Tomorrow marks 20 years since the 9/11 attacks. Our thoughts are with those affected by the tragic events of that day.
El Salvador to the crypto world: 'first.' This week, the country officially made Bitcoin its national currency. Citizens can now use it to pay for goods, services, and even taxes. But the rollout was as volatile as the crypto's value. The gov-backed digital wallet (where people store their crypto) didn't initially show up in major app stores. And Bitcoin prices plunged on Wednesday, wiping more than $365 billion from the crypto market. We Skimm'd what Bitcoin's wild ride means for you.
Emergency funds needed. To avoid a gov shutdown on October 1, lawmakers must agree on a short-term spending bill. President Joe Biden is urging Congress to throw in an extra $24 billion in aid to help recovery efforts following recent natural disasters, including California fires and Hurricane Ida. Plus $6.4 billion to help Afghan refugees in the US.
Emergency funds taken away. Some pandemic relief programs, including enhanced unemployment payments, expired this week. But other gov benefits like food assistance and the new child tax credit are still available. If you lost your main stream of income, here's how to make a new financial plan ASAP.
Free COVID-19 vaccines have been widely available to Americans since April. And no matter how you feel about the science, not getting the shots could cost you and others. Think: higher healthcare expenses, fewer job opportunities, and a slower economic recovery. On the flip side, there are some budget-friendly benefits to having that CDC card. Get theSkimm on what your choice means for everyone's financial health.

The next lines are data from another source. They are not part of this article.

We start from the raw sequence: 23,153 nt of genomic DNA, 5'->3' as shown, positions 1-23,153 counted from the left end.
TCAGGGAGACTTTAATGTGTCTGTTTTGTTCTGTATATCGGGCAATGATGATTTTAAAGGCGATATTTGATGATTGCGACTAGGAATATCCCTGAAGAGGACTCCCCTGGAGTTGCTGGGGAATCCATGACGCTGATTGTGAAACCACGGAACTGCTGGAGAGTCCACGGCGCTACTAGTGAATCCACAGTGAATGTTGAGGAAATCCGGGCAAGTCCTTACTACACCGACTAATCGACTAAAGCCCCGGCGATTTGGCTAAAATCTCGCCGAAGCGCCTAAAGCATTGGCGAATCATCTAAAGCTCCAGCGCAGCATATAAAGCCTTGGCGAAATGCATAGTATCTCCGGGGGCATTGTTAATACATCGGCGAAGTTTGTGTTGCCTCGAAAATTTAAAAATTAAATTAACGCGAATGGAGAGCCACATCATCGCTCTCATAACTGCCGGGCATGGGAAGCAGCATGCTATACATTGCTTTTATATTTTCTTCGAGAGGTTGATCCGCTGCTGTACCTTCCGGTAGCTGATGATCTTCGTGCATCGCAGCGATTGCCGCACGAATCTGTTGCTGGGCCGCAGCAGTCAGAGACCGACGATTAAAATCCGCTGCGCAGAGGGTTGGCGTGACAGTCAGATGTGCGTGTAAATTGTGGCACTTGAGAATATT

Take some tips from Stacey Vanek Smith, host of NPR's "The Indicator from Planet Money" and author of "Machiavelli For Women." We asked her about how women can fight back against the "motherhood penalty," when not to ask for a raise, and how to stay visible in a virtual working world. One strategy: "amplification," aka teaming up with other women to repeat one another's ideas in meetings and help ensure they're heard and given proper credit. Let's get loud.
Run a thorough background check. After a major natural disaster (hello, Ida), water-damaged cars tend to flood the market. Unusual, musty smells and corrosion may be signs of a problem. Miss them, and it could cost you down the road. Carfax and the National Insurance Crime Bureau let you input a car's vehicle identification number (psst..it's usually on the driver's-side windshield) to check for issues. Bonus pro tip: always test-drive the car and have it inspected by a mechanic before committing.
Keep it in perspective. The market's generally been having a great 2021. (Good for you, stocks.) And ups and downs are normal. Historically, the S&P 500's performance has cooled off heading into autumn. So far, this month's falling in line with that trend. Delta wave complications and August's weak jobs report are not helping. But over the long term, overall stock prices have always recovered from drops and continued marching up. So focus on your long-term goals, stick with your investing plan, and don't sweat the short-term dips that are bound to happen.
September 8 was Native American Women's Equal Pay Day. That's how long into 2021 they'd have to work, on average, to get paid what white men earned in 2020.
Stars, they're just like us…asking Qs about crypto.
Say ‘hi’ to our weekly newsletter. Every Friday, we break down the news and info you need to make smarter money decisions.
Skimm’d by Ivana Pino, Casey Bond, Sagine Corrielus, Stacy Rapacon, and Elyse Steinhaus
September 3 | Labor Day Sales, August Jobs Report, and How to Talk Money With Your Kids
August 27 | Back to "Normal," the Benefits Cliff, and What Burnout Means For Your Money
August 20 | Student Loan Stats, Retail Sales, and a New Data Breach